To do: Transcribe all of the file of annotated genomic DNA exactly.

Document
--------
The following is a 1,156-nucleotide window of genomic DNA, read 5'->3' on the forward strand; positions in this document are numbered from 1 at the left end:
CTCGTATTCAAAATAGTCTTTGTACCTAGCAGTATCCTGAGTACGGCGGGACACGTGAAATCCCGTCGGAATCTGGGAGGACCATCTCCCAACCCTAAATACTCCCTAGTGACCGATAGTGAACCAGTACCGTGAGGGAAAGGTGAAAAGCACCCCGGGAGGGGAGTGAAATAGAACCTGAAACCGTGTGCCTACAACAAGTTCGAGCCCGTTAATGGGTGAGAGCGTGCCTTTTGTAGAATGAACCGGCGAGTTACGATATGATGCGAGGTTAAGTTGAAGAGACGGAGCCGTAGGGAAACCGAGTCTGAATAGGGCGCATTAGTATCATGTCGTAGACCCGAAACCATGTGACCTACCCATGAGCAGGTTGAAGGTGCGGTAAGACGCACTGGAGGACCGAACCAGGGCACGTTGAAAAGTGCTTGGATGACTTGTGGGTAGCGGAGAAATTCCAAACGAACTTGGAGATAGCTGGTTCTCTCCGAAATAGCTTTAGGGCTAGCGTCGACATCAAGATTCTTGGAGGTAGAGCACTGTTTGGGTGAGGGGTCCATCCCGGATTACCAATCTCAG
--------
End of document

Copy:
The following is a 1,156-nucleotide window of genomic DNA, read 5'->3' on the forward strand; positions in this document are numbered from 1 at the left end:
CTCGTATTCAAAATAGTCTTTGTACCTAGCAGTATCCTGAGTACGGCGGGACACGTGAAATCCCGTCGGAATCTGGGAGGACCATCTCCCAACCCTAAATACTCCCTAGTGACCGATAGTGAACCAGTACCGTGAGGGAAAGGTGAAAAGCACCCCGGGAGGGGAGTGAAATAGAACCTGAAACCGTGTGCCTACAACAAGTTCGAGCCCGTTAATGGGTGAGAGCGTGCCTTTTGTAGAATGAACCGGCGAGTTACGATATGATGCGAGGTTAAGTTGAAGAGACGGAGCCGTAGGGAAACCGAGTCTGAATAGGGCGCATTAGTATCATGTCGTAGACCCGAAACCATGTGACCTACCCATGAGCAGGTTGAAGGTGCGGTAAGACGCACTGGAGGACCGAACCAGGGCACGTTGAAAAGTGCTTGGATGACTTGTGGGTAGCGGAGAAATTCCAAACGAACTTGGAGATAGCTGGTTCTCTCCGAAATAGCTTTAGGGCTAGCGTCGACATCAAGATTCTTGGAGGTAGAGCACTGTTTGGGTGAGGGGTCCATCCCGGATTACCAATCTCAG